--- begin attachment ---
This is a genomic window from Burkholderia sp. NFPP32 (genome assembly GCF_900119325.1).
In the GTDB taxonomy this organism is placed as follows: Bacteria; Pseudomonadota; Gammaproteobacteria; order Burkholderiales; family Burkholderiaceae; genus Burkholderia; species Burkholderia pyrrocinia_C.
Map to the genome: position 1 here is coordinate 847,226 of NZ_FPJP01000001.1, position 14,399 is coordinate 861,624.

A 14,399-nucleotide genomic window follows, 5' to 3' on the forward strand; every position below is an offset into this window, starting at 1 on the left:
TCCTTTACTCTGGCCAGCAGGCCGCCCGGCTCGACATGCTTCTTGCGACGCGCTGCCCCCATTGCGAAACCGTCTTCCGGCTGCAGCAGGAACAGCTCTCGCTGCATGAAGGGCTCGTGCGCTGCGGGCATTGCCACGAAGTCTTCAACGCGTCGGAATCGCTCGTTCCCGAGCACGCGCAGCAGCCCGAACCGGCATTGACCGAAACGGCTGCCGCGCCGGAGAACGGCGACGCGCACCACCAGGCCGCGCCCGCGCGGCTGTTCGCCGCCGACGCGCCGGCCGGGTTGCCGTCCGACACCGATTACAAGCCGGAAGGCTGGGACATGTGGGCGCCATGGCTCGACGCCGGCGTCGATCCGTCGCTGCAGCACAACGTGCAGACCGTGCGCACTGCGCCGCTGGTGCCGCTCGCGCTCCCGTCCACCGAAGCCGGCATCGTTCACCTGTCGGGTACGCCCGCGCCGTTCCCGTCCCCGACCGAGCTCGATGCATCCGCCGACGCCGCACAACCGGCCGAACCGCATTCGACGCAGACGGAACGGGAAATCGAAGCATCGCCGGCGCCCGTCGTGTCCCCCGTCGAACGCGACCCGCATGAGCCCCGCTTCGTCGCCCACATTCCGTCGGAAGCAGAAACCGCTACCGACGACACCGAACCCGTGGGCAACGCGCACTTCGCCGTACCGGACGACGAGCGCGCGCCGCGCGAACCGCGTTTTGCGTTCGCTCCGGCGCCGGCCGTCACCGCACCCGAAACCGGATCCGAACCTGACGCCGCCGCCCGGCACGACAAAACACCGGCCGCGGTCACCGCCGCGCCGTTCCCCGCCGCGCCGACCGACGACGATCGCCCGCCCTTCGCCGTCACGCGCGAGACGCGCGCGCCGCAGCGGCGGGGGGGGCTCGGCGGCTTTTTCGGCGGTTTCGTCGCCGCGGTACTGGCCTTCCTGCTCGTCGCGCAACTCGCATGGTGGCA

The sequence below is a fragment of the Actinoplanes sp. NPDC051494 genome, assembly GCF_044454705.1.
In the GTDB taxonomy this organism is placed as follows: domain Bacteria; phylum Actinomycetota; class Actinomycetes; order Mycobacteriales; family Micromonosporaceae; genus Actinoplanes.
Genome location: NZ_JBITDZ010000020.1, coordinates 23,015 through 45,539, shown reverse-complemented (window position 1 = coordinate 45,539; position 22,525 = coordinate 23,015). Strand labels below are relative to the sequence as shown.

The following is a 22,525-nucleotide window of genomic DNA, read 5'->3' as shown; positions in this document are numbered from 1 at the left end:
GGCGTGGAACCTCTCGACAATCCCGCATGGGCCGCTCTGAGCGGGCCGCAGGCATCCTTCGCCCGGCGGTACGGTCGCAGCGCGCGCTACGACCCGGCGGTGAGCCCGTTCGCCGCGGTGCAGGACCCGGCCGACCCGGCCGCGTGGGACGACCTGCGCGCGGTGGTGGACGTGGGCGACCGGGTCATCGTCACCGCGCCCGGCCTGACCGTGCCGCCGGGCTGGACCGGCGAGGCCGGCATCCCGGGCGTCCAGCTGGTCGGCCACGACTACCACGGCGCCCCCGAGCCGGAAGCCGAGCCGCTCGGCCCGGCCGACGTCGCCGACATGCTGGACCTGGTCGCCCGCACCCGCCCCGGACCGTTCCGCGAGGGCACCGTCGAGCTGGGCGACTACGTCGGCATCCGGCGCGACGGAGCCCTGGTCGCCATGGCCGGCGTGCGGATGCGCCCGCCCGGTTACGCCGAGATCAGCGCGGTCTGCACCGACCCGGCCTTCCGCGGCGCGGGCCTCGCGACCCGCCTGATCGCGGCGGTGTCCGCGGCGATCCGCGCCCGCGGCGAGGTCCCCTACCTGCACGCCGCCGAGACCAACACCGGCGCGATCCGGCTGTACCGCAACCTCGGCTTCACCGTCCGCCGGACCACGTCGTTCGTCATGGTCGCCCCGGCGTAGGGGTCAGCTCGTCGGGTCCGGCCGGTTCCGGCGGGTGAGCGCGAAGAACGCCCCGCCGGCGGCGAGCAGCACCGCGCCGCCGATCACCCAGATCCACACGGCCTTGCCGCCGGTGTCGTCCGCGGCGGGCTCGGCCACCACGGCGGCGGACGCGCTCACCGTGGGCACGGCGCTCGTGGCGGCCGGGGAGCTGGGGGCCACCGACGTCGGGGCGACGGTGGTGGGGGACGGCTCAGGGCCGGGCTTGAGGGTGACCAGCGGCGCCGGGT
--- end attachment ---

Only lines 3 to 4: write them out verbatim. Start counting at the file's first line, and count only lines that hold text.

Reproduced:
Map to the genome: position 1 here is coordinate 847,226 of NZ_FPJP01000001.1, position 14,399 is coordinate 861,624.

A 14,399-nucleotide genomic window follows, 5' to 3' on the forward strand; every position below is an offset into this window, starting at 1 on the left: